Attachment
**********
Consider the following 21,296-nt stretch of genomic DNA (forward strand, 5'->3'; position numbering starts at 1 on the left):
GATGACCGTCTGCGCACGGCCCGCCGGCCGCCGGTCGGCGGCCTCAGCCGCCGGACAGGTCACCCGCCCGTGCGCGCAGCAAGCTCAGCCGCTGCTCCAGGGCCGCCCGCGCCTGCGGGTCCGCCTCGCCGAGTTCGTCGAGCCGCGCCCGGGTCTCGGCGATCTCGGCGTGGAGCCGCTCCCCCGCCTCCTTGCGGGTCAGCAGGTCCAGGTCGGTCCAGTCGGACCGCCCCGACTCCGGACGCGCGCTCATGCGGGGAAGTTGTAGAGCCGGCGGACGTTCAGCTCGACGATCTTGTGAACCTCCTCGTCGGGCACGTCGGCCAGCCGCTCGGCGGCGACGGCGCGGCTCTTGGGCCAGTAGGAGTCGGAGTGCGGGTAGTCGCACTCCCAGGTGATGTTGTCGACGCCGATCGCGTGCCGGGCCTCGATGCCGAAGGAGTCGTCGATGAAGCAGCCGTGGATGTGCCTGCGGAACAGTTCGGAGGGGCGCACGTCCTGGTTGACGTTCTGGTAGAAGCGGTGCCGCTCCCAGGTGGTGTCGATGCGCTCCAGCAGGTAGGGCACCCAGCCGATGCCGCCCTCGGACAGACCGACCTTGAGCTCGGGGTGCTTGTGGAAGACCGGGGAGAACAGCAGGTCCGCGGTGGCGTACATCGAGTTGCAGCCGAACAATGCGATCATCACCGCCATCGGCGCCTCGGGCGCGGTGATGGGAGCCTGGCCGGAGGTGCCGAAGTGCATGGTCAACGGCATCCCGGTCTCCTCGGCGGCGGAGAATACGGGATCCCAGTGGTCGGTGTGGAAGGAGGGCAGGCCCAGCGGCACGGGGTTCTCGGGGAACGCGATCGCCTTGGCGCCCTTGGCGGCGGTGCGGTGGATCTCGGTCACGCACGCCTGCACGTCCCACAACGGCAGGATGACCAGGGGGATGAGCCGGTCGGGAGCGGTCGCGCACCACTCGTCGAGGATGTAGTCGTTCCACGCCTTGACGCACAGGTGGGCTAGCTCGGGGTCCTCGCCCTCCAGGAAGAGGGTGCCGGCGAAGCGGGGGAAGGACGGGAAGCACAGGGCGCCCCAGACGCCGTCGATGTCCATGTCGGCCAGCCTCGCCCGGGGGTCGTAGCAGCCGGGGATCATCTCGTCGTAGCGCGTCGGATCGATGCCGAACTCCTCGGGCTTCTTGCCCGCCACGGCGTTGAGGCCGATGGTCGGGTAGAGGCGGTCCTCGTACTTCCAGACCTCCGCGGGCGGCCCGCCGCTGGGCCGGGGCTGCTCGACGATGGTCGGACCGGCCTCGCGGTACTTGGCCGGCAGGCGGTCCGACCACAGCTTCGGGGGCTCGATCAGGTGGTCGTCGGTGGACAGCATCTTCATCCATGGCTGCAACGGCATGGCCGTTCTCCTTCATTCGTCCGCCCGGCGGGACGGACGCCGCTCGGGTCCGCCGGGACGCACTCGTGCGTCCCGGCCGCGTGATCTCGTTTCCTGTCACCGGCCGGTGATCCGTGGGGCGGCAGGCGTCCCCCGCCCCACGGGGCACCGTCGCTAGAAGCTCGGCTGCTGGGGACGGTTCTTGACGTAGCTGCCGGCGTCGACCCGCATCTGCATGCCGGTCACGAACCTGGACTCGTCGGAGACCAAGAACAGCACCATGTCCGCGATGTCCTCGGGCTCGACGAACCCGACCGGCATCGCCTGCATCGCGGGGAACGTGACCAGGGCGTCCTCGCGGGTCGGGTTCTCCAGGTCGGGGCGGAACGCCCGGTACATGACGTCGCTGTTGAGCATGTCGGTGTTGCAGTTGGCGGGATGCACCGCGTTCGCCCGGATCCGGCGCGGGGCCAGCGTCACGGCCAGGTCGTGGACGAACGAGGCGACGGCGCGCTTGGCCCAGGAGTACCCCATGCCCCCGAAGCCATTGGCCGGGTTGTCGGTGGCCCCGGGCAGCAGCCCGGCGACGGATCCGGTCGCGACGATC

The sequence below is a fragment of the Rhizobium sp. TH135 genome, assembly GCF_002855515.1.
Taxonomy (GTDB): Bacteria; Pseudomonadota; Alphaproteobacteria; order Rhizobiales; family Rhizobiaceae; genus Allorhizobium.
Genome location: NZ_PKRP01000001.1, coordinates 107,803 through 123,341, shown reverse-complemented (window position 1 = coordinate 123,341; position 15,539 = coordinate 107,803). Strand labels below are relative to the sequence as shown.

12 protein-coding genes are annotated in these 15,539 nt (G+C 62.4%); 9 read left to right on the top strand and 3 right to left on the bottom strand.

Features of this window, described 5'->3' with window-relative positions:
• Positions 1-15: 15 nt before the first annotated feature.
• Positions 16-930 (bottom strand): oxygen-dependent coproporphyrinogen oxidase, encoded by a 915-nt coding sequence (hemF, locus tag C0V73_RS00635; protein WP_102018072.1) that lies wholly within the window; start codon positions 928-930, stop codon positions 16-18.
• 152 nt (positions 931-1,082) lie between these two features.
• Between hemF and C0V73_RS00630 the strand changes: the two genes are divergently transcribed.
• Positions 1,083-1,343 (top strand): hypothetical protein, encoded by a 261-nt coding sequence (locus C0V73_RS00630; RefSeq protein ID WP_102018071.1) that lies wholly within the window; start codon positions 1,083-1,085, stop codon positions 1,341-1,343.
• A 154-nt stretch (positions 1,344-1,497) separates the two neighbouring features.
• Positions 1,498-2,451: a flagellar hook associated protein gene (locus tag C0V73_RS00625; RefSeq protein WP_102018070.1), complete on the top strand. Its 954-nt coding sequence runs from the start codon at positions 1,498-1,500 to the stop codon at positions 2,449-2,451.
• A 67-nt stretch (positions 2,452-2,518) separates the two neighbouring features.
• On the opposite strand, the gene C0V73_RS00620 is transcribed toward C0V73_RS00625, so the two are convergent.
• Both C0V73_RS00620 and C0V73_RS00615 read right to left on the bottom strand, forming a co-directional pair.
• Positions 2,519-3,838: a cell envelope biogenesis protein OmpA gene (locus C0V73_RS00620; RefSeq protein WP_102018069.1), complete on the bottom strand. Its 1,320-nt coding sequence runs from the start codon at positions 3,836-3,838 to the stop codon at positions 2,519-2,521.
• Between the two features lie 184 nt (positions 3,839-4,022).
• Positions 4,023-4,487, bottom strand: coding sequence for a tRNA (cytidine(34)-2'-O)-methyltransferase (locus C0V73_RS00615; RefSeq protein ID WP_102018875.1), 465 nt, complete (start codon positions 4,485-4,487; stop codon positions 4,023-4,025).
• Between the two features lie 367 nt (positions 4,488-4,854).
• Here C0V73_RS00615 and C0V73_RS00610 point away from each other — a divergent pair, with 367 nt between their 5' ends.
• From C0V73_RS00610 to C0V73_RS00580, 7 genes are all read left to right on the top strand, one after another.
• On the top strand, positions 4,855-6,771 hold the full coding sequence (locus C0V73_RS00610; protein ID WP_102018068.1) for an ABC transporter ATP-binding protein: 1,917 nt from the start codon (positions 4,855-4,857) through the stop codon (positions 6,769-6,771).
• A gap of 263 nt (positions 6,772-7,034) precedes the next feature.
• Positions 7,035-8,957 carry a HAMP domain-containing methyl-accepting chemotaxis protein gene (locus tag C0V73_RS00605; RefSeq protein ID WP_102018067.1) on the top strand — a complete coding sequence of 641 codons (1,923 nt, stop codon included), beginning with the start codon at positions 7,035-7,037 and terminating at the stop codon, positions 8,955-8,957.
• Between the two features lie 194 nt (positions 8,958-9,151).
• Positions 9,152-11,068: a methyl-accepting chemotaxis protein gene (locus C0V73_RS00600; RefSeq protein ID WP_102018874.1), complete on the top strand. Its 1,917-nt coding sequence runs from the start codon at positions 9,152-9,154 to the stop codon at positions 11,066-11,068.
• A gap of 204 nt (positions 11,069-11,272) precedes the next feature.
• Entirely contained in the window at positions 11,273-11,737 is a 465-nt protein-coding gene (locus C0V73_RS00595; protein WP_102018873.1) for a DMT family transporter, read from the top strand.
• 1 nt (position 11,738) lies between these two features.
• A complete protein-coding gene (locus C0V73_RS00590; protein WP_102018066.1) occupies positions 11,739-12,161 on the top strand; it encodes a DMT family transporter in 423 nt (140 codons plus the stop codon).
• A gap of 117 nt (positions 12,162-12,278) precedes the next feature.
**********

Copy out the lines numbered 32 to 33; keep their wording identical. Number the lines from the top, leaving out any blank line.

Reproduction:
• A complete protein-coding gene (locus C0V73_RS00590; protein WP_102018066.1) occupies positions 11,739-12,161 on the top strand; it encodes a DMT family transporter in 423 nt (140 codons plus the stop codon).
• A gap of 117 nt (positions 12,162-12,278) precedes the next feature.